Our friends Torrey and Dick arrived in Santa Fe this evening after the long long (all too familiarly) long drive from New Jersey - a drive on which they obviously did a great job in hunting down excellent places to eat and see - I had a rush of cross-country driving envy. So of course we welcomed them at Harry's, with the moon behind, sliding in and out of the clouds and the awning and lights of the Roadhouse signaling our welcome. We're hoping that they'll stay a good long time here (that's measure in years, not weeks or days). In some fantasy world, we all end up, in our eventual retirements, in each others' back yards.
Saturday, May 30, 2015
My brain is still working overtime after a week in Cuba. Some Japanese-style contemplation was what I needed this evening: dinner at Izanami (the restaurant attached to Ten Thousand Waves, above Santa Fe), where one can eat eggplant and pickled burdock root and mochi wrapped in bacon and gaze at the sun going down on the wooded hills and the moon coming up, and drink sake and, well, relax. It's great to be back - farmers' market, walk, the cacti flowering - let alone Alice and los gatos - but I am still processing everything that I saw, and all the contradictions.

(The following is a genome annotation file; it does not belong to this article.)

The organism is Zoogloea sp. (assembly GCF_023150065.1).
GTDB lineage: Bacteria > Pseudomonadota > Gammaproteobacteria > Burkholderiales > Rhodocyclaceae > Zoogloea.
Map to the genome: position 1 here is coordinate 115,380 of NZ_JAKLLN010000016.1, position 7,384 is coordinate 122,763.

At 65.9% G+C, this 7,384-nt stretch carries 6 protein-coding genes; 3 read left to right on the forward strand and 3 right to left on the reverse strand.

Friday, May 29, 2015
Thursday, May 28, 2015
Two different worlds: starting the day with dawn in Havana, and finishing it in Miami Beach, where all the descendants of the rich Cubans who left in the wake of Battista's departure continue to fling their bling. I don't think, however, that any went into the construction of this amazing parking garage by Christine Binswanger for Herzog and de Meuron, the Swiss firm of architects in 2010 - it's rare that one climbs up a garage swooning with pleasure at concrete and wire mesh and thick wire ropes.
And at the very top, hidden from view but with some trailing plants creating just a hint of a rooftop oasis, is the developer and owner's penthouse .... secluded and covetable - all 5,200 square feet of it ...
Wednesday, May 27, 2015
The Estudio Taller Fuster makes the Watts Towers look tidy and trim. It's a huge, sprawling complex of mosaics and tiles and strange shapes and figures,